Grandma also made beef soup fairly regularly. Although I liked it better than I liked rosół, the only part that excited me was the szpik, or marrow. Mom would smear a blob of szpik on a slice of buttered rye bread from Levin’s bakery and I would be in heaven. Sometimes all of the marrow escaped from the bones into the soup, which was a huge disappointment at suppertime. Often there was only a single bone still hanging onto its fatty filling so we split it four ways; szpik was one treat my younger brother also enjoyed.
My love for bone marrow was my dark little secret until I was in my late 20s, when I was astonished to read that it had been one of Queen Victoria’s favorite snacks. Even the rich ate what the middle class probably fed to the dogs! Now fancy restaurants serve the stuff as if it were the cow’s answer to caviar. Landmarc, in Manhattan, serves bone marrow with bread and onion marmalade for the princely sum of $14. You can make it at home yourself far less expensively – a package of marrow bones costs about $2 in most supermarkets.
Roasted Bone Marrow
Preheat oven to 450 degrees. Place marrow bones, cut side up, in a roasting pan or an oven-safe skillet. Cook for 15 minutes or until the marrow starts to separate from the bone – if the marrow starts to leak out, you’ve cooked it too long!
Spread marrow on crusty bread, sprinkle with salt, and enjoy!
Dara Bunjon is the woman behind the Baltimore Dining Examiner and Dara Does It. She’s got her finger on the pulse of the food industry from PR to food styling to cooking instructions. This post originally appeared on the BDE. Many thanks to Dara for sharing…although I still don’t know what I would say to get the last brownie.
What Would You Say Or Do To Get The Last Brownie?
I don’t know why but my post have been a bit, not earth shattering thought provoking of late with Sandwiches cut diagonal or across – point and counter point, If you could choose just one cookbook and today’s question, What would you say or do to get the last brownie? I’m not sure what has sparked my introspective meanderings but alas they are here.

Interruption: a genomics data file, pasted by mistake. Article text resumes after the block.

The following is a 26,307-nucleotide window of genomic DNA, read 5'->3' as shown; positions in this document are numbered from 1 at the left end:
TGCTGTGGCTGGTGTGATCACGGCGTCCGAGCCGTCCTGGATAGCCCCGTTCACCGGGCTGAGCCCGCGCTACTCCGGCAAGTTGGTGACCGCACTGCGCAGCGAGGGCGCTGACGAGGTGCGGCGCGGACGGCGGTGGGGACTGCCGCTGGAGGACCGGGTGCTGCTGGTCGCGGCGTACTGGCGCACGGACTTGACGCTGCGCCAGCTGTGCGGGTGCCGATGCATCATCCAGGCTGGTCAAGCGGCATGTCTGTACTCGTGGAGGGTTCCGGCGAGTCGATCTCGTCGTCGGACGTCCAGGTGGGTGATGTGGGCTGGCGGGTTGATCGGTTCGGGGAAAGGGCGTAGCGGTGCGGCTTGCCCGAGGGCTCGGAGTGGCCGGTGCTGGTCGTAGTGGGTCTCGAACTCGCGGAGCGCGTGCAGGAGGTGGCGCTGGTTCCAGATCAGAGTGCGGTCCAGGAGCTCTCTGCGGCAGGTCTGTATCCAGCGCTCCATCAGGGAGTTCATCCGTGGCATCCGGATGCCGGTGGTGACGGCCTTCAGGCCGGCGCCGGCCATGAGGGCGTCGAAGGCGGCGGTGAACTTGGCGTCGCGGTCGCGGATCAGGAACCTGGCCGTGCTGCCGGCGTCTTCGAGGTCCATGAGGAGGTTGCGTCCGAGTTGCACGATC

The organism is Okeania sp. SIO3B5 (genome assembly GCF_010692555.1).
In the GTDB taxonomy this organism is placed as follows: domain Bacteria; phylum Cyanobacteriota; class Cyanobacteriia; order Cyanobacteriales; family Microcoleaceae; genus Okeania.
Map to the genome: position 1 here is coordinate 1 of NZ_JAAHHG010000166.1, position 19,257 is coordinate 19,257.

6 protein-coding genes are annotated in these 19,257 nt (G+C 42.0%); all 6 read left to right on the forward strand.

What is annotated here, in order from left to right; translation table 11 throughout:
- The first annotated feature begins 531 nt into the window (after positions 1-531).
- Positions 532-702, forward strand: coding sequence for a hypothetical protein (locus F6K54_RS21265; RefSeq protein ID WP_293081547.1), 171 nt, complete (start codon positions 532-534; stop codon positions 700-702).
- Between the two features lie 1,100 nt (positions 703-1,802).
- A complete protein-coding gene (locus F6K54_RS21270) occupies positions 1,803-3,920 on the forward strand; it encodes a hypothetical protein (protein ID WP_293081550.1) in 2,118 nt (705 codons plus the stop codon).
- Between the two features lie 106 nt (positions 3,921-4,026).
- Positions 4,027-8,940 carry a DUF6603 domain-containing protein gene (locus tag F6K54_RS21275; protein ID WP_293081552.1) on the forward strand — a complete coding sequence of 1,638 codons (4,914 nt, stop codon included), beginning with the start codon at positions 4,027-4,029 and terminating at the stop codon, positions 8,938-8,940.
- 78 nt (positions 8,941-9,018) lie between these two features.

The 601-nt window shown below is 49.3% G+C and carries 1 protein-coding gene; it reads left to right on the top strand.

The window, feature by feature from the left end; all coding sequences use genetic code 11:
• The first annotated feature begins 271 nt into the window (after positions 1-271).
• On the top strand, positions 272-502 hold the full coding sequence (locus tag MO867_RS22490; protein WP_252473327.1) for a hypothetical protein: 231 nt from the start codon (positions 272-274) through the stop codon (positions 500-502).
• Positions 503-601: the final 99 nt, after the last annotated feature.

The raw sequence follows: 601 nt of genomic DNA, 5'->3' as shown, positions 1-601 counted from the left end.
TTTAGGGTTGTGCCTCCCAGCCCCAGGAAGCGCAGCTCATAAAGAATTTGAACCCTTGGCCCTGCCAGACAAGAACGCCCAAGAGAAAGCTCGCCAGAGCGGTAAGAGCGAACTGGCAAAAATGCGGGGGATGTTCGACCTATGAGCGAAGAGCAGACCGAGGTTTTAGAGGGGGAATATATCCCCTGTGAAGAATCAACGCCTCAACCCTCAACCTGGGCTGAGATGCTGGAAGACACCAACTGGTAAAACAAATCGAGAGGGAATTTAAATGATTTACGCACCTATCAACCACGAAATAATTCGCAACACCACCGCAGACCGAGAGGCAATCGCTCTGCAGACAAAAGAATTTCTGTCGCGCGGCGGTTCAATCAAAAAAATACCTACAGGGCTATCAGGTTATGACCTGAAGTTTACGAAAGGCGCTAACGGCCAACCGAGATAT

To answer the question proffered, I go back to the scene in the movie Notting Hill and think a group of friends around the table, and then I think about the friends. Recently I have been dining a lot with media folks so these are who I first pictured in my scenario and think no, they are very cognizant of their weight and would split the brownie equally or just manage one bite each.
Time to picture another group of friends and these friends are ones who are indulgent when it comes to food. I would have to be clever, manipulative and sharp – traits not high on my skill level but let’s give it a go. I will blame it on my dear mother, may she rest in peace, who would bribe me as a child with $10 if I could gain 10 pounds in a year. That this brownie will bring me to the 10 pound mark for the year and with my ten spot I would make them my delicious five spice brownies for the next gathering. Option 2: As a child being vertically challenged I always had difficulty reaching the counter top to get the cookies and brownies and my arms weren’t long enough to reach them on the table – I was deprived as a child. Hell, I’m just not that clever. Why don’t you have a go at it! ( Related Story: Memories from my yout )
Five Spice Brownies
BAH Note: These are some powerful brownies. I made them to thank our neighbors who had come to our rescue with candles and dry ice during a power outage. Of course, having to test them for quality control, the first batch never made it out of the house. So a second box of Ghiradelli brownie mix was picked up at the store and transformed with a bit of orange zest and five spice powder. It just so happened to be a snowy Saturday when batch number two finally made it next door. And would you believe that when The Mistah and I went outside to shovel, the neighbors had already cleared the sidewalk in front of our house. Now, I can’t guarantee that these brownies will have the same power with your neighbors, but it can’t hurt to try. As Dara said when I related my neighborly story to her, “Simple is good at times.” I couldn’t agree more.
- 1 box of Brownie Mix
- 1 orange finely zested (Microplane works great)
- ½ teaspoon of Chinese five spice powder (even McCormick makes this-not hard to find)
Add all the ingredients to a bowl and follow the box directions.
Christine of Christine Can Cook provided this Food Memory. She said, “Mofongo is a typical Puerto-Rican dish. It’s not something my family made growing up, it was more of a special dish to be had at restaurants and ordered for special occasions. It definitely isn’t an everyday meal- it can be super heavy and starchy and needs to be fried to enjoy the crispy textures. However, it’s one of my favorite meals and is extremely versatile. It can be done with stewed chicken, beef, vegetables, or as I made it here, with shrimp.” Continue reading “Food Memories – Mofongo”